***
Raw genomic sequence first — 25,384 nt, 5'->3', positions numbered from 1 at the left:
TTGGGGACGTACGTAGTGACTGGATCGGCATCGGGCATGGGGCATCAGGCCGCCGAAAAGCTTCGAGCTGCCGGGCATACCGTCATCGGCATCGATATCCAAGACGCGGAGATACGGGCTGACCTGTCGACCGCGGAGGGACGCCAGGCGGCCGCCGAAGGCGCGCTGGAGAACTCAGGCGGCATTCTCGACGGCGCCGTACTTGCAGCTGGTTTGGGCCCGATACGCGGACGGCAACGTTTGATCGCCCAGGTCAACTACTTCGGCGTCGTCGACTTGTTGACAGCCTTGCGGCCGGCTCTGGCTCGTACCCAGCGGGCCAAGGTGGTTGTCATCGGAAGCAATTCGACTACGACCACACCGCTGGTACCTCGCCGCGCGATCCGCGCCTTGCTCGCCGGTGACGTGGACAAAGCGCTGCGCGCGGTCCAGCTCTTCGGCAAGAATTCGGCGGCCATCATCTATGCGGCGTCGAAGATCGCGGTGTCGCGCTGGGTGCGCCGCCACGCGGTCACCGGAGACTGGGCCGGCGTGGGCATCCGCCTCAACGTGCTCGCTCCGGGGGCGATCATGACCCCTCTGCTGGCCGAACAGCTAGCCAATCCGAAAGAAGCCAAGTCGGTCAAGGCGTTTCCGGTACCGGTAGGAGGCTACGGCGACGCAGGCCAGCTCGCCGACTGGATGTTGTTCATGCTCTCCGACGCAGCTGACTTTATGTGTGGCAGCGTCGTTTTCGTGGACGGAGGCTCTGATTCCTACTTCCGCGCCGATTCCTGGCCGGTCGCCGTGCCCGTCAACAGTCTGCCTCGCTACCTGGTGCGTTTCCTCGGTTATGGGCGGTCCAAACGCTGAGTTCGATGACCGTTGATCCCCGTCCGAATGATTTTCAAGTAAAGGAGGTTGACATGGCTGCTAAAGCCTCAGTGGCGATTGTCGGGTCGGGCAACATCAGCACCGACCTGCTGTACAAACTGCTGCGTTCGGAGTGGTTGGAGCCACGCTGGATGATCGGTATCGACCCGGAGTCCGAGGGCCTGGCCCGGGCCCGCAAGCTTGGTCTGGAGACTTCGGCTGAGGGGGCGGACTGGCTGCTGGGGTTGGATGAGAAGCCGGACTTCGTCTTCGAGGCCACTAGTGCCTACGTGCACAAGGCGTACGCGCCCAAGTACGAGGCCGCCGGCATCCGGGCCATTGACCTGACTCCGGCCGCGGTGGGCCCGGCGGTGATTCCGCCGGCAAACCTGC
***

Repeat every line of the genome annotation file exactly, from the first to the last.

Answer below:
Raw genomic sequence first — 25,384 nt, 5'->3', positions numbered from 1 at the left:
TTGGGGACGTACGTAGTGACTGGATCGGCATCGGGCATGGGGCATCAGGCCGCCGAAAAGCTTCGAGCTGCCGGGCATACCGTCATCGGCATCGATATCCAAGACGCGGAGATACGGGCTGACCTGTCGACCGCGGAGGGACGCCAGGCGGCCGCCGAAGGCGCGCTGGAGAACTCAGGCGGCATTCTCGACGGCGCCGTACTTGCAGCTGGTTTGGGCCCGATACGCGGACGGCAACGTTTGATCGCCCAGGTCAACTACTTCGGCGTCGTCGACTTGTTGACAGCCTTGCGGCCGGCTCTGGCTCGTACCCAGCGGGCCAAGGTGGTTGTCATCGGAAGCAATTCGACTACGACCACACCGCTGGTACCTCGCCGCGCGATCCGCGCCTTGCTCGCCGGTGACGTGGACAAAGCGCTGCGCGCGGTCCAGCTCTTCGGCAAGAATTCGGCGGCCATCATCTATGCGGCGTCGAAGATCGCGGTGTCGCGCTGGGTGCGCCGCCACGCGGTCACCGGAGACTGGGCCGGCGTGGGCATCCGCCTCAACGTGCTCGCTCCGGGGGCGATCATGACCCCTCTGCTGGCCGAACAGCTAGCCAATCCGAAAGAAGCCAAGTCGGTCAAGGCGTTTCCGGTACCGGTAGGAGGCTACGGCGACGCAGGCCAGCTCGCCGACTGGATGTTGTTCATGCTCTCCGACGCAGCTGACTTTATGTGTGGCAGCGTCGTTTTCGTGGACGGAGGCTCTGATTCCTACTTCCGCGCCGATTCCTGGCCGGTCGCCGTGCCCGTCAACAGTCTGCCTCGCTACCTGGTGCGTTTCCTCGGTTATGGGCGGTCCAAACGCTGAGTTCGATGACCGTTGATCCCCGTCCGAATGATTTTCAAGTAAAGGAGGTTGACATGGCTGCTAAAGCCTCAGTGGCGATTGTCGGGTCGGGCAACATCAGCACCGACCTGCTGTACAAACTGCTGCGTTCGGAGTGGTTGGAGCCACGCTGGATGATCGGTATCGACCCGGAGTCCGAGGGCCTGGCCCGGGCCCGCAAGCTTGGTCTGGAGACTTCGGCTGAGGGGGCGGACTGGCTGCTGGGGTTGGATGAGAAGCCGGACTTCGTCTTCGAGGCCACTAGTGCCTACGTGCACAAGGCGTACGCGCCCAAGTACGAGGCCGCCGGCATCCGGGCCATTGACCTGACTCCGGCCGCGGTGGGCCCGGCGGTGATTCCGCCGGCAAACCTGC